In a recently released cybersecurity advisory, the FBI revealed that Avoslocker, the Ransomware-as-a-Service group that surfaced in mid-2021, was responsible for targeting US-based critical infrastructure across multiple sectors. The statement was jointly authored by the US Treasury Department and the Financial Crimes Enforcement Network (FinCEN).
The press release also shed light on the modus operandi of the RaaS group, stating that:
AvosLocker ransomware encrypts files on a victim’s server and renames them with the “.avos” extension. AvosLocker actors then place ransom notes on the victim server and include a link to an AvosLocker .onion payment site. Depending upon the affiliate, payments in Monero are preferred; however, they accept Bitcoin for a 10-25% premium. We have also observed alleged AvosLocker representatives make phone calls to the victims to direct them to the payment site to negotiate. Multiple victims have also reported that AvosLocker negotiators have been willing to negotiate reduced ransom payments.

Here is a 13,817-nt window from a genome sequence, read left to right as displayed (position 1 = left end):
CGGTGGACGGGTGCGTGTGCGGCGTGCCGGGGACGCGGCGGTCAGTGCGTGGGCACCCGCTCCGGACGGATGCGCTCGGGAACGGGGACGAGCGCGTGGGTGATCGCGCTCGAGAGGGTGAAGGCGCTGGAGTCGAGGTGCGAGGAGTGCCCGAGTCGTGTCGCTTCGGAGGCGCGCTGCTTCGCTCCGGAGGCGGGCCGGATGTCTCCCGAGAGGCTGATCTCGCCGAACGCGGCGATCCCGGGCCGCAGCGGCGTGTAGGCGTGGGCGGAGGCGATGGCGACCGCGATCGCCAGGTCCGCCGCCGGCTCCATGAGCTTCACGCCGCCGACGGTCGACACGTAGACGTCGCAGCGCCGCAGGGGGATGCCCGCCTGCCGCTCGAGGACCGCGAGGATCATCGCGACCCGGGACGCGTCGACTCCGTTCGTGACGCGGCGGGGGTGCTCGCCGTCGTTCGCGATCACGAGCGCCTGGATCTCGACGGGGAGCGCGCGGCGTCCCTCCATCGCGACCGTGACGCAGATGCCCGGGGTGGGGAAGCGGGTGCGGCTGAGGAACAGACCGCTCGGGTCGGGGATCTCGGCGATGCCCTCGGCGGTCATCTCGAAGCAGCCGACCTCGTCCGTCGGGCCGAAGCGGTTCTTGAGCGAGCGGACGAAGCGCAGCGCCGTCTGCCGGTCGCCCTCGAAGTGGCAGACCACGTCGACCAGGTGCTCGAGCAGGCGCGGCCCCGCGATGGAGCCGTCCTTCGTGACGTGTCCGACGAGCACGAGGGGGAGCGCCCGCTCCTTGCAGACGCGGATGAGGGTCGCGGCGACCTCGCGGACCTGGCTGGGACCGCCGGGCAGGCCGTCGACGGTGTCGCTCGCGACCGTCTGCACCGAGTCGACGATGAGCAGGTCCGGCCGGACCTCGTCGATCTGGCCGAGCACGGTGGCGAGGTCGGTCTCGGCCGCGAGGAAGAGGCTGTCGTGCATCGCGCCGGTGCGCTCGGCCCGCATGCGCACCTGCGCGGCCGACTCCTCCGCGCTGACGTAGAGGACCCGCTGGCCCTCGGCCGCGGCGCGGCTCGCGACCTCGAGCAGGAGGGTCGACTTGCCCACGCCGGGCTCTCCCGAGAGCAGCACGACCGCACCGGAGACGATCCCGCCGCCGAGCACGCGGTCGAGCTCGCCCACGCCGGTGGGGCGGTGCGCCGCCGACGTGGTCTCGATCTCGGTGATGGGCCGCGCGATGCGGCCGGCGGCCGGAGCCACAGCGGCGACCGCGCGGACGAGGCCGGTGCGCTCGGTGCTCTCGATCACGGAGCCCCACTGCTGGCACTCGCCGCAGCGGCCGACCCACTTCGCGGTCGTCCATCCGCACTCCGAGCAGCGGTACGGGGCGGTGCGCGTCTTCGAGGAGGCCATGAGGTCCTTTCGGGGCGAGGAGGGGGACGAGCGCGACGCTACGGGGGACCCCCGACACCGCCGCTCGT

Moreover, the statement also included a indicators of compromise (IOC) that succeed a possible Avoslocker attack and the mitigation strategies that must be implemented to prevent its unauthorized entry to a network.
The AvosLocker leak site claims to have targeted victims in the United States, Syria, Saudi Arabia, Germany, Spain, Belgium, Turkey, the United Arab Emirates, the United Kingdom, Canada, China, and Taiwan.
Avoslocker broke into the threat landscape on December 2021, as Bleeping Computer reported that the ransomware aims to disable endpoint security solutions by booting up the compromised devices in Windows safe mode, as security functions become dormant by default during that process.